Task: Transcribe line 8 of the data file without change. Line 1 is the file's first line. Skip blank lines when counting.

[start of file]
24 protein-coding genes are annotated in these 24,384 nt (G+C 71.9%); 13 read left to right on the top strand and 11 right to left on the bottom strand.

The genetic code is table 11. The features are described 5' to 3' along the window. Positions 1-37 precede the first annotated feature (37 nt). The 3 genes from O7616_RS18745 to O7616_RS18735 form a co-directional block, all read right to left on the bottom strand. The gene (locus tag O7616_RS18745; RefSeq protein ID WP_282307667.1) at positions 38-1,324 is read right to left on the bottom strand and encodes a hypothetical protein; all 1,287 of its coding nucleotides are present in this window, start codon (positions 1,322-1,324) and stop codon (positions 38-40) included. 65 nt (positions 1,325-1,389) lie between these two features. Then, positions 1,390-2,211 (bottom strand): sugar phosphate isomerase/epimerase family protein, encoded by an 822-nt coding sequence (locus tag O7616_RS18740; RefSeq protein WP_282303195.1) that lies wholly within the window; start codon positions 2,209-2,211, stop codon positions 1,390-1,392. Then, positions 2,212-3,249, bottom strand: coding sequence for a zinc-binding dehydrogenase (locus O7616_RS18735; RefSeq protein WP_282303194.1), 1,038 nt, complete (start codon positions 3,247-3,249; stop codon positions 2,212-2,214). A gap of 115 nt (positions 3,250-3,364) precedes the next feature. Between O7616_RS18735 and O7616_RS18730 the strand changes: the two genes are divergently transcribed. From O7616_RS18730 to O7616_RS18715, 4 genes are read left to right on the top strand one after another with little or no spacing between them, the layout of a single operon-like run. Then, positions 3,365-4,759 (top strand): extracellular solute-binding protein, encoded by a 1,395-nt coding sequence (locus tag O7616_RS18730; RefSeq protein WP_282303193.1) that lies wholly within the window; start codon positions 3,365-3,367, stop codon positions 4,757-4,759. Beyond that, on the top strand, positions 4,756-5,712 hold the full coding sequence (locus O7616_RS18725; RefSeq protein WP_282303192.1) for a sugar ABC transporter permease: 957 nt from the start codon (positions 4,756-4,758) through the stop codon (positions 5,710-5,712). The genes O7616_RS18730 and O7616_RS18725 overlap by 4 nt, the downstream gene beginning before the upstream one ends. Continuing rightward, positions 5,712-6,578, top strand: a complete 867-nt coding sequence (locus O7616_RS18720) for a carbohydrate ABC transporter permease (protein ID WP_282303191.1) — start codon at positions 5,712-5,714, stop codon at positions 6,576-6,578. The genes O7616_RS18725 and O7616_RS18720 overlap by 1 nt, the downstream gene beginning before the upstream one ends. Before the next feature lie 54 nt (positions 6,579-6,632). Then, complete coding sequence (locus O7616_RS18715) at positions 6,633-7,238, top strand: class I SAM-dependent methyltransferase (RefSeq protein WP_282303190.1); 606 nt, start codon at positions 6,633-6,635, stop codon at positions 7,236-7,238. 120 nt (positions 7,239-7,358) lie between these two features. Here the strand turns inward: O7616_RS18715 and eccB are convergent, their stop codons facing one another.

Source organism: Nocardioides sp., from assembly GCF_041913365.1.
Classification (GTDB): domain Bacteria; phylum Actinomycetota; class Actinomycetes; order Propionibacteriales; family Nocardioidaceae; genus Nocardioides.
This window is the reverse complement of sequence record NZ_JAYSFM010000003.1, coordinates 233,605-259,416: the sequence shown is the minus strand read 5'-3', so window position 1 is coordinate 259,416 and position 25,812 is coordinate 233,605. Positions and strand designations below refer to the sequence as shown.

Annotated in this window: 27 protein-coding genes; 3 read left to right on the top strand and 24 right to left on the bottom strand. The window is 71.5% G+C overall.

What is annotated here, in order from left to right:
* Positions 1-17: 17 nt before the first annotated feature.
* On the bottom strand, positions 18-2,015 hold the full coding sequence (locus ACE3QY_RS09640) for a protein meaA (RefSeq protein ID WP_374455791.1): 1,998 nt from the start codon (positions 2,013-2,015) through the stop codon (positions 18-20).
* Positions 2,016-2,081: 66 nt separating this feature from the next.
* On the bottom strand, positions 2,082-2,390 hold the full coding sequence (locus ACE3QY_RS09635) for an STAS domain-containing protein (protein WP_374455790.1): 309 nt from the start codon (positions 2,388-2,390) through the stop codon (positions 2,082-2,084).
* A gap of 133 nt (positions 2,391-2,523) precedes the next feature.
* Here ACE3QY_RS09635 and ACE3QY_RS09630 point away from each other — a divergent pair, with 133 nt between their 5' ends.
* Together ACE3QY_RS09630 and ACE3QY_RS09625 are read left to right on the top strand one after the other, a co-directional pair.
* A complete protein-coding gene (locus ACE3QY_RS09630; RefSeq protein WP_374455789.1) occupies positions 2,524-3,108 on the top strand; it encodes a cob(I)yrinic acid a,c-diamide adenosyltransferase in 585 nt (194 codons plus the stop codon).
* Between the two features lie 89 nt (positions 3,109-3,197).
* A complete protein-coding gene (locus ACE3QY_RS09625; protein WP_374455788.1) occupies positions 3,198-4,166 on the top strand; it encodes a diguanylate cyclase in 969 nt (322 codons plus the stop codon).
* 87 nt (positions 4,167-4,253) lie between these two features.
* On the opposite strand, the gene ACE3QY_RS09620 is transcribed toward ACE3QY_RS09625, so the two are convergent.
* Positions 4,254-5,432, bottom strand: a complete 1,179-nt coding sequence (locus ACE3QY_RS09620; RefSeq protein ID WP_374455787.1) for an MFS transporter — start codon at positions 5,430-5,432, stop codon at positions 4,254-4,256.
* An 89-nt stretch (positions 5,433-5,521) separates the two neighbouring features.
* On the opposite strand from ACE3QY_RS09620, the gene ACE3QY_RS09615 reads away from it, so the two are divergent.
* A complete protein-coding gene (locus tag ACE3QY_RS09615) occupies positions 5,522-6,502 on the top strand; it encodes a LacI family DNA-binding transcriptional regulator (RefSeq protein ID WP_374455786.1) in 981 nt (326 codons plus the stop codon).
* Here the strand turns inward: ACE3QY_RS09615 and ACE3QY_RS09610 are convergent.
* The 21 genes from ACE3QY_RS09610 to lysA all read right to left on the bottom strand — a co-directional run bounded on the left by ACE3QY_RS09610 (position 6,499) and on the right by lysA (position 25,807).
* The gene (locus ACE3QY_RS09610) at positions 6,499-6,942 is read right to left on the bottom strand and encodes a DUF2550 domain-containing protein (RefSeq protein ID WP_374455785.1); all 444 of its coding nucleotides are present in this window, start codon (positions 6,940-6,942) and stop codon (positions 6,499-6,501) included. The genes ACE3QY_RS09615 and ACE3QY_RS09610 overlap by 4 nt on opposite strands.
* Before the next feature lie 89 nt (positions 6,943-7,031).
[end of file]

* Positions 1-17: 17 nt before the first annotated feature.